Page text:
BGP Monitoring Protocol and the BMP collectors implementation open-source project

BGP Monitoring Protocol and the BMP collectors implementation open-source project

    BGP Monitoring ProtocolBGP Monitoring Protocol (BMP) is a protocol used for monitoring BGP sessions. It is defined in RFC 7854. Prior to BMP, network operators used router’s CLI to collect info about BGP sessions. It could negatively impact the CPU of router in case of large queries. In addition, network operators had to keep a persistent connection to a router.

    BMP represents an automated approach to this challenge. BMP client (monitored router) typically peers with several BGP speaking routers (BGP peers). The BMP client establishes a monitoring session to one or more BMP collectors (monitoring stations). The client encapsulates BGP messages from one or more BGP peers into a single TCP stream to one or more BMP collectors. BMP collectors store data in a database thus automated programs or scripts can access the database and process this data.

    BMP provides an ongoing access to the Adjacent Routing Information Base – Incoming (Adj-RIBs-In) of the BMP client. The Adj-RIBs-In stores unprocessed routing information received from BGP peers. Network operator then has the unedited access to the routing information sent from BGP peers to the BMP client. BMP also provides a periodic dump of statistics that can be used for further analysis.

    As previously mentioned, BMP operates over TCP. When a TCP connection is established, BMP messages are being sent from the BMP client to a BMP collector. No BMP message is ever sent from the collector to the client. BMP uses several types of messages. First, a BMP client sends an Initiation message to the collector. This message informs the collector about the hostname and the system software info of the BMP client. Subsequently the client sends a Peer Up message over the BMP session for each of  monitored BGP peers that is in the Established state. The contents of its Adj-RIBs-In is sent via Route Monitoring message.  Once all routes for a particular peer are sent, the client sends End-of-RIB message. When the client sends End-of-RIB for all of its BGP peers, the initial dump of the table is completed.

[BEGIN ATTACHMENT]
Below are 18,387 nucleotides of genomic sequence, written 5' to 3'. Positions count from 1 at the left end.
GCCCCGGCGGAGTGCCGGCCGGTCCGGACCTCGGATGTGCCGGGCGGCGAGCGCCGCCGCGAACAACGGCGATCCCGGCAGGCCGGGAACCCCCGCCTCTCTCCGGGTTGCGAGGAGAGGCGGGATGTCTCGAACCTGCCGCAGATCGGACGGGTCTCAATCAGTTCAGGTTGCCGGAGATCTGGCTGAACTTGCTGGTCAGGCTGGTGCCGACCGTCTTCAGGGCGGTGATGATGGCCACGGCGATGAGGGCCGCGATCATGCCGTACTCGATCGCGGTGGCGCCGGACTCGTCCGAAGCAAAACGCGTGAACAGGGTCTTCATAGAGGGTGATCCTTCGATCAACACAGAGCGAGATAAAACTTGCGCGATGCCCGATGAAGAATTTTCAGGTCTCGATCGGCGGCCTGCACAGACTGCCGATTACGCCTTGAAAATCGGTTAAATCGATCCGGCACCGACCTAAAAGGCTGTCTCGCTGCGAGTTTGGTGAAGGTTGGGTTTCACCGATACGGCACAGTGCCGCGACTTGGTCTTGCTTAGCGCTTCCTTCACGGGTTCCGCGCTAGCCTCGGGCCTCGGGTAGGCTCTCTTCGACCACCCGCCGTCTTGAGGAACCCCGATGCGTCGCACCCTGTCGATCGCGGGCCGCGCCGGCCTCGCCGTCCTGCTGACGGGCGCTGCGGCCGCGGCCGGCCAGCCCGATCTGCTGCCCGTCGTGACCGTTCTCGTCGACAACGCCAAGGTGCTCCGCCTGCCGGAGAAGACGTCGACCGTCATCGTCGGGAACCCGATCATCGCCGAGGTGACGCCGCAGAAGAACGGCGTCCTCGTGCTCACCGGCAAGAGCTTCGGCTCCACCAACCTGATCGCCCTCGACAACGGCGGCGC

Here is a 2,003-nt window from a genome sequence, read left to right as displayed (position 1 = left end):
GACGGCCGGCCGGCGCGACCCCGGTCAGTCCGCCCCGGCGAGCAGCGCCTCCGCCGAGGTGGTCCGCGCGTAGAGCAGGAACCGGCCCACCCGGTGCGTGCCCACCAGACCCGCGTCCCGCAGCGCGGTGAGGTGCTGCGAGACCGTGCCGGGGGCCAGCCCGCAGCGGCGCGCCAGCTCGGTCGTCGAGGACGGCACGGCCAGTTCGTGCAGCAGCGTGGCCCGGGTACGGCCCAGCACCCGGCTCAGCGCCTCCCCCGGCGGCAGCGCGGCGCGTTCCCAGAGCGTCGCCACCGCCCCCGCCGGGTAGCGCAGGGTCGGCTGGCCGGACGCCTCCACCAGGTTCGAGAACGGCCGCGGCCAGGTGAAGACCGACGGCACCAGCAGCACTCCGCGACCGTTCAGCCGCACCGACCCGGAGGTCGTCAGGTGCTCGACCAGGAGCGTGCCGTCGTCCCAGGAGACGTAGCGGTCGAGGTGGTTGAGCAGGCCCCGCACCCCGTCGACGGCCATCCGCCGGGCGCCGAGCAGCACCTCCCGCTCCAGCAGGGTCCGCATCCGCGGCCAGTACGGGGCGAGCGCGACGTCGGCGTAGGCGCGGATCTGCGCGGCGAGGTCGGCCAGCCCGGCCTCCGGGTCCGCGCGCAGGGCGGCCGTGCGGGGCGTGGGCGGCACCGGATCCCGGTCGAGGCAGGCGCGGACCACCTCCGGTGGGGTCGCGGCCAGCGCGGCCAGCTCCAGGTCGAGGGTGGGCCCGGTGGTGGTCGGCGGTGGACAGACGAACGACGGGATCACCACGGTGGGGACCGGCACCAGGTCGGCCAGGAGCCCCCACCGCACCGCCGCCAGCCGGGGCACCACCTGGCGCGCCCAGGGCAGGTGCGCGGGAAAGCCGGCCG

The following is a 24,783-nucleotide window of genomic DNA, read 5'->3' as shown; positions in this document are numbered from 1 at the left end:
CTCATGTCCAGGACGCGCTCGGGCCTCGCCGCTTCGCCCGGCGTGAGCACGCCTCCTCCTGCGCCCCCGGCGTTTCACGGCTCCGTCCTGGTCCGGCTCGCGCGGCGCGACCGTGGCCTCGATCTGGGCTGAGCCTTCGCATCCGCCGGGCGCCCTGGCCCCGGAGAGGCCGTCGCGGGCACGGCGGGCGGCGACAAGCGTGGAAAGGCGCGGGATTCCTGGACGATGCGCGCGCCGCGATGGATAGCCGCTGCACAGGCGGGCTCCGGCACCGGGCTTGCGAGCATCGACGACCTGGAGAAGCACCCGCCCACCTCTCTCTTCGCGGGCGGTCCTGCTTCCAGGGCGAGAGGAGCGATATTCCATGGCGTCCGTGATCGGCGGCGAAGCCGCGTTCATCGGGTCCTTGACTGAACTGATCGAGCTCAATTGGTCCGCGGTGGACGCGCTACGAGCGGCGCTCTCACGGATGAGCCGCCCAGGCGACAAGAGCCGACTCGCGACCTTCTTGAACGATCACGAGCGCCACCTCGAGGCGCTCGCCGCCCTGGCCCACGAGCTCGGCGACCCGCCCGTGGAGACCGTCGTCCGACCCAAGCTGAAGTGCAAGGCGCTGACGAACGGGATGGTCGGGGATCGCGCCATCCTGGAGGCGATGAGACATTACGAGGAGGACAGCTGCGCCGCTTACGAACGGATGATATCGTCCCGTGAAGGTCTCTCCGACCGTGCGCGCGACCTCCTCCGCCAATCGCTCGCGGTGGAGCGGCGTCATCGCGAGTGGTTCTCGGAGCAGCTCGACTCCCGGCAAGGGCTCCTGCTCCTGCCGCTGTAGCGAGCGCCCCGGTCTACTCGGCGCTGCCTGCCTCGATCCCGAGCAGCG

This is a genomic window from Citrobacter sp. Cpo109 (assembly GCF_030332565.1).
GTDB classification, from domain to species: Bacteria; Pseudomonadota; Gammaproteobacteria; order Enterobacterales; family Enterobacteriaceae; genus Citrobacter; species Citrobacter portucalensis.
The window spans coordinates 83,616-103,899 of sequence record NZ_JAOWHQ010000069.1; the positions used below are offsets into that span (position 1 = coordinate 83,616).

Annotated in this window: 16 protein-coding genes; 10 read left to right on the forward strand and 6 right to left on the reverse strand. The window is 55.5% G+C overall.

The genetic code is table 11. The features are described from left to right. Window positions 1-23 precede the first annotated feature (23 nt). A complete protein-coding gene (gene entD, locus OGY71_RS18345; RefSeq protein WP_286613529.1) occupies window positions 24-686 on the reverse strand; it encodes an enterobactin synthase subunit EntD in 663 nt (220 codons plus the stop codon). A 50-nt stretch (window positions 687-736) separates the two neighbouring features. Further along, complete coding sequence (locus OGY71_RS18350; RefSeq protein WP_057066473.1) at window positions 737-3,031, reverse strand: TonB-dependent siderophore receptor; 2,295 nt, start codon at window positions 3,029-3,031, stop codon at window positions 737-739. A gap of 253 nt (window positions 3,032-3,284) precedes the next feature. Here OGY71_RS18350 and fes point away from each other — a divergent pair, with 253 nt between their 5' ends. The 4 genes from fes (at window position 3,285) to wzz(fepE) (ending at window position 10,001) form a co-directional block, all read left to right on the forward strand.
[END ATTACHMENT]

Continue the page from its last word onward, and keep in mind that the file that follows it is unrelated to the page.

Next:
The client sends Route Monitoring message for every update received from a BGP peer. However, the Route Monitoring message now contains only incremental updates, the initial dump of Adj-RIBs-In is done only once.

    The BMP client sends  periodic Stats Reports (SR) messages to the collector or sending can be triggered by a particular event. The example of the SR message (Type 0) is the counter – number of prefixes rejected by the inbound policy.  If any of the new monitored BGP peers transits out of the Established state, the client sends the Peer Down message indicating that a peer session was terminated. When the client wants to close a TCP session, it may send Termination message to the monitoring station prior to closing a session.

    There are several open-source projects for the implementation of BMP collectors. The most known open-source project is OpenBMP. It is a BMP collector that makes parsed and RAW BMP data available for other application. Data is forwarded to Apache Kafka that is a producer of BMP parsed data for customers (e.g. MySQL or MongoDB) . For the purpose of demonstration we have installed OpenBMP package, Kafka and MySQL database on Linux Ubuntu 14.04 Server. The OpenBMP is connected to a single topology consisting of routers ISP1 and ISP2. The ISP1 router is a BGP peer with ISP2. Our goal is to monitor both routers with ISP2 configured as BMP client.  
      BGP monitoring

    Picture 1 – Network Topology With Two Cisco Routers and OpenBMP

    The BMP server 1 is configured under BGP configuration of the router ISP2. There might be up to eight BMP servers configured.  Each BMP server is specified by the IP address and the port number. Our OpenBMP collector is listening on the IP address, TCP port 5000. To initiate  connection to the BMP server, the command activate must be issued. The last command in the output activates BMP monitoring for a BGP peer (ISP1 router).

    ISP2(config)# do show run | s bgp
    router bgp 64502
    bmp server 1

    address port-number 5000
    update-source GigabitEthernet1
    bmp buffer-size 100
    bgp log-neighbor-changes
    neighbor remote-as 64501
    neighbor bmp-activate server 1

    For the sake of completeness we also provide BGP configuration of the ISP1 router.

    ISP1# show running-config | s bgp
    router bgp 64501

    bgp log-neighbor-changes
    network mask
    network mask
    neighbor remote-as 64502